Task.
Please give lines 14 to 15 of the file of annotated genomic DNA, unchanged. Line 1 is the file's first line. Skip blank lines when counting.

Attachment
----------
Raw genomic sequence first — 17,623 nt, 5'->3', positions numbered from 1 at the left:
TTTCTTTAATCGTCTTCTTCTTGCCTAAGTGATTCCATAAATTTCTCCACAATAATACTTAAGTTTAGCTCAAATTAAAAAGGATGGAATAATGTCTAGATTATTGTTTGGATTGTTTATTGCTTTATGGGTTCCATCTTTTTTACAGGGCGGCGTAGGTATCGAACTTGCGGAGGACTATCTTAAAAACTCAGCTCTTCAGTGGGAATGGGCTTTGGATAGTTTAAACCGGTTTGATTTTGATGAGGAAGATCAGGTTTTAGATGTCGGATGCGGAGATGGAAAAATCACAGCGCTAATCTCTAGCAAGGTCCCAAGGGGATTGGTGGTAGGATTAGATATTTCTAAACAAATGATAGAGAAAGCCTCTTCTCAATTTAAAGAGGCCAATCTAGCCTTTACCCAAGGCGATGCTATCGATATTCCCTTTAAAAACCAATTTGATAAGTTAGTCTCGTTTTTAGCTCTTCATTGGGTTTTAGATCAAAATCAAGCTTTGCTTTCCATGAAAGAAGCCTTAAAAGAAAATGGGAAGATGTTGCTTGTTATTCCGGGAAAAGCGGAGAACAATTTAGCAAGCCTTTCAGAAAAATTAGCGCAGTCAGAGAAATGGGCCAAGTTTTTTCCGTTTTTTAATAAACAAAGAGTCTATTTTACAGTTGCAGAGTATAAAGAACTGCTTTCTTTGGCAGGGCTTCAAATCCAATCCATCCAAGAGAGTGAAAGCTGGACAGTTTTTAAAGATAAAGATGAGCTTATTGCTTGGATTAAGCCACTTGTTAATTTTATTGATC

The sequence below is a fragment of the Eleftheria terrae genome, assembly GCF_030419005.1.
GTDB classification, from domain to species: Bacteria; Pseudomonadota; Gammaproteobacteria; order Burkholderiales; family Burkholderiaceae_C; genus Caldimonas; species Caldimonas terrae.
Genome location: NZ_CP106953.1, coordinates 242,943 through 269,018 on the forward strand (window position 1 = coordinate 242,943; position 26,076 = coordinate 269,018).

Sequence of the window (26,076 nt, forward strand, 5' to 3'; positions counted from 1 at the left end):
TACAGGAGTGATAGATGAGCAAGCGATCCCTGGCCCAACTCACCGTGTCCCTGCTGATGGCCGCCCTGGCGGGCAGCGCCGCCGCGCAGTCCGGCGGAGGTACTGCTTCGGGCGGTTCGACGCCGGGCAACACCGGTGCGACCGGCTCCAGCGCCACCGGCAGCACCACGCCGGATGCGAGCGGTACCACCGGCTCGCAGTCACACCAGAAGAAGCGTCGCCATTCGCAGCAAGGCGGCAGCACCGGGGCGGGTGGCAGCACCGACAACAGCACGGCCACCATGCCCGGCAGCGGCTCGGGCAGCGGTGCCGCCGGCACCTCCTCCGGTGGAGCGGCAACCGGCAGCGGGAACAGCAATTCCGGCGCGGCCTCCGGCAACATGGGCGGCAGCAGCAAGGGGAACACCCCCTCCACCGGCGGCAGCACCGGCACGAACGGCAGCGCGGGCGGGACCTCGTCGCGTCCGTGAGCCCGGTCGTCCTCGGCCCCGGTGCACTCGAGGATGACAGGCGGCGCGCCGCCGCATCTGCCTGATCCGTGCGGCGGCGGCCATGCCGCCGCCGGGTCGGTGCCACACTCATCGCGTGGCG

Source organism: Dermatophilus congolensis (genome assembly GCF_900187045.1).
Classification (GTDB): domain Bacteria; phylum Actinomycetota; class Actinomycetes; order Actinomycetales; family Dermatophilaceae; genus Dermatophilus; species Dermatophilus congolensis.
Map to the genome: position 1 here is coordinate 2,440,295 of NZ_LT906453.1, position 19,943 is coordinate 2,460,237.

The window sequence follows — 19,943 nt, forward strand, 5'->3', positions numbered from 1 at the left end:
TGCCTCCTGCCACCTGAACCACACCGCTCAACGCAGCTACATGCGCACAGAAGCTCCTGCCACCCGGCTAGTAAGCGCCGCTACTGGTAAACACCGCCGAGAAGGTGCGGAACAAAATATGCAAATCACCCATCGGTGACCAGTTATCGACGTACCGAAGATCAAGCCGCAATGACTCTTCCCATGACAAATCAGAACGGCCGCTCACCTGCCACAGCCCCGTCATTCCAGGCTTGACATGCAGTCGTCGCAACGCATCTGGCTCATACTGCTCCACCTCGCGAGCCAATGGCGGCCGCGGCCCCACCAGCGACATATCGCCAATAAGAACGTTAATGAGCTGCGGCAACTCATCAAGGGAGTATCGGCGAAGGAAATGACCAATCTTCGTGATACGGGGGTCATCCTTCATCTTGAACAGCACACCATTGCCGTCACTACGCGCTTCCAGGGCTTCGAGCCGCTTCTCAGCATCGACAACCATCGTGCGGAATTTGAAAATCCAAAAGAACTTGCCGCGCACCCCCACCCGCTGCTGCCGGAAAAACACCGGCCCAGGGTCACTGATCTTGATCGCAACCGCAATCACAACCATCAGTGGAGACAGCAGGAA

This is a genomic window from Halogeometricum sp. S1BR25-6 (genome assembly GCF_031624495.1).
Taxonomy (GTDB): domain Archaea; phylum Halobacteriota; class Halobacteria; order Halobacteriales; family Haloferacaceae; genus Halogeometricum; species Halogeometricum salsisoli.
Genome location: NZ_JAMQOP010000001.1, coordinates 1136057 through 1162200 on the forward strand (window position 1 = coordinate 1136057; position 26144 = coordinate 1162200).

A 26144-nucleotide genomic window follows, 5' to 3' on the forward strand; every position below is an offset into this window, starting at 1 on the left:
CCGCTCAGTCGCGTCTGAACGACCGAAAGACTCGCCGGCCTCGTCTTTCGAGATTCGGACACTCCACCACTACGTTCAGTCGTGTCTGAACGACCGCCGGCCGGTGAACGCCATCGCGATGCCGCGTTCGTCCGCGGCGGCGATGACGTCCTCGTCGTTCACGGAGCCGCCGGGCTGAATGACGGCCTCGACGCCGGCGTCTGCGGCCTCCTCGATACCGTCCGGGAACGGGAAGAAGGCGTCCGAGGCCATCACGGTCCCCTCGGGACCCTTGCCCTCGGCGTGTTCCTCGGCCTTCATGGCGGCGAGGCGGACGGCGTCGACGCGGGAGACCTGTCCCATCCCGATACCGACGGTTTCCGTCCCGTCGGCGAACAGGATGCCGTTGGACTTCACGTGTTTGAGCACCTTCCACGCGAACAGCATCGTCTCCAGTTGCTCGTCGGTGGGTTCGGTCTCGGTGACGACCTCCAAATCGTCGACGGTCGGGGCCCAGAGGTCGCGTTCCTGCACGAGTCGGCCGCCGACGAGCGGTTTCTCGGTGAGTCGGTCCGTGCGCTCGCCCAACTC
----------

Taxonomy (GTDB): domain Archaea; phylum Halobacteriota; class Halobacteria; order Halobacteriales; family Haloferacaceae; genus Halogeometricum; species Halogeometricum salsisoli.
Genome location: NZ_JAMQOP010000001.1, coordinates 1136057 through 1162200 on the forward strand (window position 1 = coordinate 1136057; position 26144 = coordinate 1162200).